|American driver Paul Conroy (Ryan Reynolds) tries to dig himself out of a bad situation in the claustrophobic drama “Buried.”|
“Buried” takes place inside a coffin.
For 95 minutes.
Just an American truck driver buried in a coffin somewhere in Iraq. The only things in there with him are a crummy flashlight, an Iraqi cell phone and, for a while, a snake.
If you’re already turned off by this description of “Buried,” keep an open mind and understand that his movie, ingeniously directed by Spanish filmmaker Rodrigo Cortes, is the kind of daring, tight and riveting work of cinema that the late Alfred Hitchcock would have embraced.
In fact, Cortes cites Hitchcock’s works as inspiration for “Buried.” The master’s 1944 “Lifeboat” – shot in the confines of a small life boat – and his 1948 “Rope” – shot with one seemingly seamless, uninterrupted 80-minute take – served as a springboard for Cortes’ approach to making “Buried.”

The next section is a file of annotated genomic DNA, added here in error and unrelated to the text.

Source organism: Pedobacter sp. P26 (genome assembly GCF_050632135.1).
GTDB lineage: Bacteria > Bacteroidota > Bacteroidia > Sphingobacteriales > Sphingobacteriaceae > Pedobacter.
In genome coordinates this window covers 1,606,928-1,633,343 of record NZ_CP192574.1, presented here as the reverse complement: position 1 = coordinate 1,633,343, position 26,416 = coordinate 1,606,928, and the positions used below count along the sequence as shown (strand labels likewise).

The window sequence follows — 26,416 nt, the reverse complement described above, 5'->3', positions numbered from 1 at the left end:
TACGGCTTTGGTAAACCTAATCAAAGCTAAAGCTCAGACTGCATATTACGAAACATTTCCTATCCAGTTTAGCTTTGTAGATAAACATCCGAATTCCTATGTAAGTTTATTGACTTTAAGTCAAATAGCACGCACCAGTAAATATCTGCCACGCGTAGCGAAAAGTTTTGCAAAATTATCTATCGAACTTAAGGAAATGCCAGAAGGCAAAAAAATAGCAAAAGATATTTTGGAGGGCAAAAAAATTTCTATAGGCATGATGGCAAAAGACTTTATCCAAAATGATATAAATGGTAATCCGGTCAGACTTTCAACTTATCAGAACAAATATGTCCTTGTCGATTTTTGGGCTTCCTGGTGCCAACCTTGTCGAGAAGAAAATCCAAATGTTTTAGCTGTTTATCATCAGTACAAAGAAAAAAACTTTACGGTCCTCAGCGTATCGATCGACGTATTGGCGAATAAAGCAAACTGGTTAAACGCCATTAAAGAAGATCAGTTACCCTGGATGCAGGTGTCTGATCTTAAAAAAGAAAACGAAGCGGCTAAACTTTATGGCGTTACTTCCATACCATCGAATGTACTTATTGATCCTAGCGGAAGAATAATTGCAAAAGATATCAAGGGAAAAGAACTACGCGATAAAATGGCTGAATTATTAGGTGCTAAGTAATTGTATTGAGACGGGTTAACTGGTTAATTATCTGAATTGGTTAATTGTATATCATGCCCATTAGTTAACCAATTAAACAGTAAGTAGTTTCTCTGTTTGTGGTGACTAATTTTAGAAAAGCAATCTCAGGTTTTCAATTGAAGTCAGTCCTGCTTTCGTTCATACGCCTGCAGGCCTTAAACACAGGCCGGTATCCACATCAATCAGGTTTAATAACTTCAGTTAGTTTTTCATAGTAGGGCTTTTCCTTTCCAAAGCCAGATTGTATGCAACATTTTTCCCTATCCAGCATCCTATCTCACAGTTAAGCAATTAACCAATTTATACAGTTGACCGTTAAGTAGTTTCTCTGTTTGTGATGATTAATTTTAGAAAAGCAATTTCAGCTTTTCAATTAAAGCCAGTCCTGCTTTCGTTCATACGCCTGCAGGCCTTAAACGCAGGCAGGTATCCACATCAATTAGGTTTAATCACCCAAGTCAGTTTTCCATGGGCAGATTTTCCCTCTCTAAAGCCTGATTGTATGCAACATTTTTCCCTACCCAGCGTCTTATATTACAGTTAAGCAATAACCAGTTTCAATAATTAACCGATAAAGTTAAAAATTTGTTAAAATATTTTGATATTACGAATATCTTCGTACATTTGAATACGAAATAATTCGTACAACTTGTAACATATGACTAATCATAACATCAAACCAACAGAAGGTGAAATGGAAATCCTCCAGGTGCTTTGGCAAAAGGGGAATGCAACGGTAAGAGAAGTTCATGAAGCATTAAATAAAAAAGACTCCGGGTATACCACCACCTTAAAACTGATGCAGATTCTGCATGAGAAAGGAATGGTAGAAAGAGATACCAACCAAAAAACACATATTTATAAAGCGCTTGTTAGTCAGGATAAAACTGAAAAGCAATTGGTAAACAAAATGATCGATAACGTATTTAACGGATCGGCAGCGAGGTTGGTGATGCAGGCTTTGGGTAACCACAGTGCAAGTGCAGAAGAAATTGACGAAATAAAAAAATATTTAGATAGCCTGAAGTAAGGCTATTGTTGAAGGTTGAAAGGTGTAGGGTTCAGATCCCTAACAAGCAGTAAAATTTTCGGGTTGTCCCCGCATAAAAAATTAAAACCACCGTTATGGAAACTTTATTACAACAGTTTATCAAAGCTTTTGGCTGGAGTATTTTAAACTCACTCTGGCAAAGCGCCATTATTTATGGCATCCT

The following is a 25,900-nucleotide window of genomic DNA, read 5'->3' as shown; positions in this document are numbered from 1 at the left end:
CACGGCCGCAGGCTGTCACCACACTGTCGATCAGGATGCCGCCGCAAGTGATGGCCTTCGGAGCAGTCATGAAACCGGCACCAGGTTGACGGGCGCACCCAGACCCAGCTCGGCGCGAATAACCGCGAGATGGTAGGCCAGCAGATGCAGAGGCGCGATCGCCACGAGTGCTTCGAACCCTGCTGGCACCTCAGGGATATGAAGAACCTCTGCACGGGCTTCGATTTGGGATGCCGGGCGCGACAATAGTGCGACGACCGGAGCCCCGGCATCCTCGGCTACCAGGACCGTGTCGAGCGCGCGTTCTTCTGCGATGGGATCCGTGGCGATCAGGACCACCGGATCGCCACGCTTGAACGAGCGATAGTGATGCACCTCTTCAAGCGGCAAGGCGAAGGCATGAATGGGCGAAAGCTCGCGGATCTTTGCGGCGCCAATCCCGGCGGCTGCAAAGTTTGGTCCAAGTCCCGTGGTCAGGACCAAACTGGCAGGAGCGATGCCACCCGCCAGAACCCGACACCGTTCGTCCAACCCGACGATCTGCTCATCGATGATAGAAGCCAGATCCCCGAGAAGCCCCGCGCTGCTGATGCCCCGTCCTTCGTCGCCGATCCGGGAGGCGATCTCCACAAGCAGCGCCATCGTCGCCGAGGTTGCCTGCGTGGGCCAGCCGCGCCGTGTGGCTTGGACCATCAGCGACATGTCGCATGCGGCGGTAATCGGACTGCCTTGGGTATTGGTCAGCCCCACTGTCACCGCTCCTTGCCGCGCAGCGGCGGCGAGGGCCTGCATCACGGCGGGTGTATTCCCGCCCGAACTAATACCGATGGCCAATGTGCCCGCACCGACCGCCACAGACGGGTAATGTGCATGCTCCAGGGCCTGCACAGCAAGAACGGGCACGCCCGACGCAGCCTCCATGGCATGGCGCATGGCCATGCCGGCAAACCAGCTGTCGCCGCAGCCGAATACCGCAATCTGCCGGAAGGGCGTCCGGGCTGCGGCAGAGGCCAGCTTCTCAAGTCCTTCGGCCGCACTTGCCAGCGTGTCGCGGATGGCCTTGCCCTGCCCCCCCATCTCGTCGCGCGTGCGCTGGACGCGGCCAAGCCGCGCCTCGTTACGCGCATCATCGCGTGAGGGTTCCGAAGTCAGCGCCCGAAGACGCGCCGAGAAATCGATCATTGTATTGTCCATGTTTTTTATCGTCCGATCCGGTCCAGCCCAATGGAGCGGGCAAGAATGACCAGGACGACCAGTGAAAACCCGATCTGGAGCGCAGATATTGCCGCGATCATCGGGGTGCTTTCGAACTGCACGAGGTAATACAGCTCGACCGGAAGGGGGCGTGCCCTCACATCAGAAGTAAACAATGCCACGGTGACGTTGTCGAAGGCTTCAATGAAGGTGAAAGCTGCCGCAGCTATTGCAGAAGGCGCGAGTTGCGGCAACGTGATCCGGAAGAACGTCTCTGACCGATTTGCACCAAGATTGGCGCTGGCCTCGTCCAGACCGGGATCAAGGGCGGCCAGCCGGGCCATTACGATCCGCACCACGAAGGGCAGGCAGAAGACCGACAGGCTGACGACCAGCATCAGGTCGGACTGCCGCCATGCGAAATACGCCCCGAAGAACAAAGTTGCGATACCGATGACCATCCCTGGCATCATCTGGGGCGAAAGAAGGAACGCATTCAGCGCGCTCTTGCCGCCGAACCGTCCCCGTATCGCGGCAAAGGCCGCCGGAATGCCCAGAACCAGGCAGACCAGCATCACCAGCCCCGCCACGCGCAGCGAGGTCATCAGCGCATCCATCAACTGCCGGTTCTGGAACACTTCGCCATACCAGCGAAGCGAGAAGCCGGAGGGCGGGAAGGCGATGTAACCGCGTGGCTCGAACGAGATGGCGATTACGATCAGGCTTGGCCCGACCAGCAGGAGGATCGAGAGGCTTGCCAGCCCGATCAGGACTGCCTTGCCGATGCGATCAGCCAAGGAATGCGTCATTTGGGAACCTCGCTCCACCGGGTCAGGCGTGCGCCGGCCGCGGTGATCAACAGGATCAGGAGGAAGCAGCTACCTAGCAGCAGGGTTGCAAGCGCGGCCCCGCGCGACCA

Ryan Reynolds, who’s mostly known for working the realm of romantic comedies, quantum leaps into serious dramatic art as Paul Conroy, a driver ambushed by presumed insurgents and buried in a coffin until someone pays a ransom for his life.
“Buried” begins in total darkness as Conroy wakes up without first knowing where he is.
In this box, we see only what Conroy sees. Nothing more. And he can only see when his failing flashlight works, or when he opens a greenlighted cell phone, apparently left for him to contact people with ransom money.
Could any movie setup sound more visually boring than this? (Read more…)